Strand Of Oaks at Oslo, London - live review

Euphoric American heartland rock takes a rocket ride into outer space

A press shot of Strand Of Oaks
(Image: © Dusdin Condren)

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“I hope some of you motherfuckers are stoned out there,” says Strand Of Oaks frontman Tim Showalter, peering through the gauze of dry ice shrouding the stage. In a perfect world, stoned – or high, or plain tripping balls for that matter – would be the best way of appreciating the euphoric rush of Showalter’s psychedelic FM radio rock. But even without chemical assistance, it’s a hell of a ride.

Showalter’s had his problems with homelessness, depression and marital strife, and tonight, Strand Of Oaks sound like a joyous exorcism. The band have been lumped in with America’s indie-rock masses, but that makes them sound far drearier than they are. Showalter – a ringer for Bob Seger circa 1975 – takes the bittersweet nostalgia of opener JM and turns it into a blissful 10-minute wig-out. Radio Kids has a sweet chorus and a heart of pure MDMA, Heal is an exercise in mellow catharsis. None of the songs come in under five minutes, and at least half of them spiral off into some far-flung galaxy where Bruce Springsteen huffs on a bong with Jerry Garcia.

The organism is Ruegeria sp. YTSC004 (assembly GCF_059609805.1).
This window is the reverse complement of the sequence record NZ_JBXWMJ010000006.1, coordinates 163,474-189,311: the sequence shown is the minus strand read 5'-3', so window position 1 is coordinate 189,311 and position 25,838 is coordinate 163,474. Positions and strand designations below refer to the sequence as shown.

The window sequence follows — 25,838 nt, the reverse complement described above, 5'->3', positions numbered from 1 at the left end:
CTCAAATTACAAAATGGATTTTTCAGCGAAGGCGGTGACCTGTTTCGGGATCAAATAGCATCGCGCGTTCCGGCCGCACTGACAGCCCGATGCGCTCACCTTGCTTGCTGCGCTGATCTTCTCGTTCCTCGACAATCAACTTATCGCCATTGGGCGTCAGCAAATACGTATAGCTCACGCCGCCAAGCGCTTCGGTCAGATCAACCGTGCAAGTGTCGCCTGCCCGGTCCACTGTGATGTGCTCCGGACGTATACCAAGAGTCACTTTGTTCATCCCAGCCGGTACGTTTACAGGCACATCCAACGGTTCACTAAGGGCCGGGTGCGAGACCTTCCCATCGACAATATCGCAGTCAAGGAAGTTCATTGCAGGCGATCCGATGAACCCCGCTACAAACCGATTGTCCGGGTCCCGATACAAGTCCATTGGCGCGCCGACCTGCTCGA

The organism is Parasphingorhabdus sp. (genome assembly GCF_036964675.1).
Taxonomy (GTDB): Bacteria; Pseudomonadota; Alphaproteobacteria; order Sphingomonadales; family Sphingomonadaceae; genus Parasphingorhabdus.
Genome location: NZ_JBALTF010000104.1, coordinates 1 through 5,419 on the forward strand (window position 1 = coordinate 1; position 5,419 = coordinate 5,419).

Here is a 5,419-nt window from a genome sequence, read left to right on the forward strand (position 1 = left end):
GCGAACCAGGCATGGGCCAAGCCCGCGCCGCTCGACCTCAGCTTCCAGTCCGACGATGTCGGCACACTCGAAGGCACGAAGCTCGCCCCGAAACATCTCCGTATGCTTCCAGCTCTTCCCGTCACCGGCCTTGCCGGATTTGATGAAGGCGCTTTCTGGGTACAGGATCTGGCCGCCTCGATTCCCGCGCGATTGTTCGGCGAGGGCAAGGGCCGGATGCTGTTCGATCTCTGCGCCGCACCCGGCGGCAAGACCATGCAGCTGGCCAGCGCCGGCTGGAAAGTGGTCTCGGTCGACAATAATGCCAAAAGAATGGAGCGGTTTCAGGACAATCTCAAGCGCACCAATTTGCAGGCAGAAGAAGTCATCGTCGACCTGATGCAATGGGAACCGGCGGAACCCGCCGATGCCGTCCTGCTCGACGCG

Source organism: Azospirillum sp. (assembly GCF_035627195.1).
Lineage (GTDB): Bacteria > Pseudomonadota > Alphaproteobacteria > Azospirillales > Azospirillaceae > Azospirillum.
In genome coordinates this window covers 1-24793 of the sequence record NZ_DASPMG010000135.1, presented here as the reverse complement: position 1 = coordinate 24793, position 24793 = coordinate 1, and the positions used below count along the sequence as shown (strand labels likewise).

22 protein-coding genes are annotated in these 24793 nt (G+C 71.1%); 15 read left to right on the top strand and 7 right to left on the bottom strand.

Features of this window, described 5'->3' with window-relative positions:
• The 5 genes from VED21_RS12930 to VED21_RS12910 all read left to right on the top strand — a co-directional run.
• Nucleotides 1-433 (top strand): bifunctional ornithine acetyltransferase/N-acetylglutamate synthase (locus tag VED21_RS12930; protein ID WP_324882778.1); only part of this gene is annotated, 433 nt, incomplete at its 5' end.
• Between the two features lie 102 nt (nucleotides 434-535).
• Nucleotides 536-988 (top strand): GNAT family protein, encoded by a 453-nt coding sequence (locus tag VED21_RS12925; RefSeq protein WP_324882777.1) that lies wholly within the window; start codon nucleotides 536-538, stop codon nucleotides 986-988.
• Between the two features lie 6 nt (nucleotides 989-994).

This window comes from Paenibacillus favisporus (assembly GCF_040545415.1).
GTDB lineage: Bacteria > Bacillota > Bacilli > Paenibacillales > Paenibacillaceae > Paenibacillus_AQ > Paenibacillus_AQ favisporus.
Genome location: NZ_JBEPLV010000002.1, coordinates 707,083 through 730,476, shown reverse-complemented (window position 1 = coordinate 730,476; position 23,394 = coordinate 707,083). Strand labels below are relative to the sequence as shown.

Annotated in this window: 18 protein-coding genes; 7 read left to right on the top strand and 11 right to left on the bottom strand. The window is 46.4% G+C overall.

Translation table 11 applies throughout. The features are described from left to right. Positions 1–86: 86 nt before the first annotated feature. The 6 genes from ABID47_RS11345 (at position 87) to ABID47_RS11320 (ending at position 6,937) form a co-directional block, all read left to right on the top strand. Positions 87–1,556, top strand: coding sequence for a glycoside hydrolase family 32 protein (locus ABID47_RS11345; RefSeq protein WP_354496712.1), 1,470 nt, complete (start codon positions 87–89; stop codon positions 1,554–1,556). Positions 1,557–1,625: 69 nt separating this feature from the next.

Indulgent? Not remotely. Certainly not when you have a frontman like Showalter, whose exultant voice and knack for wringing the sweetest noises out of his guitar (and occasionally keyboard) sugar the heartache at the core of his songs. The drugs – whatever they are – are definitely working tonight.

Dave Everley

Dave Everley has been writing about and occasionally humming along to music since the early 90s. During that time, he has been Deputy Editor on Kerrang! and Classic Rock, Associate Editor on Q magazine and staff writer/tea boy on Raw, not necessarily in that order. He has written for Metal Hammer, Louder, Prog, the Observer, Select, Mojo, the Evening Standard and the totally legendary Ultrakill. He is still waiting for Billy Gibbons to send him a bottle of hot sauce he was promised several years ago.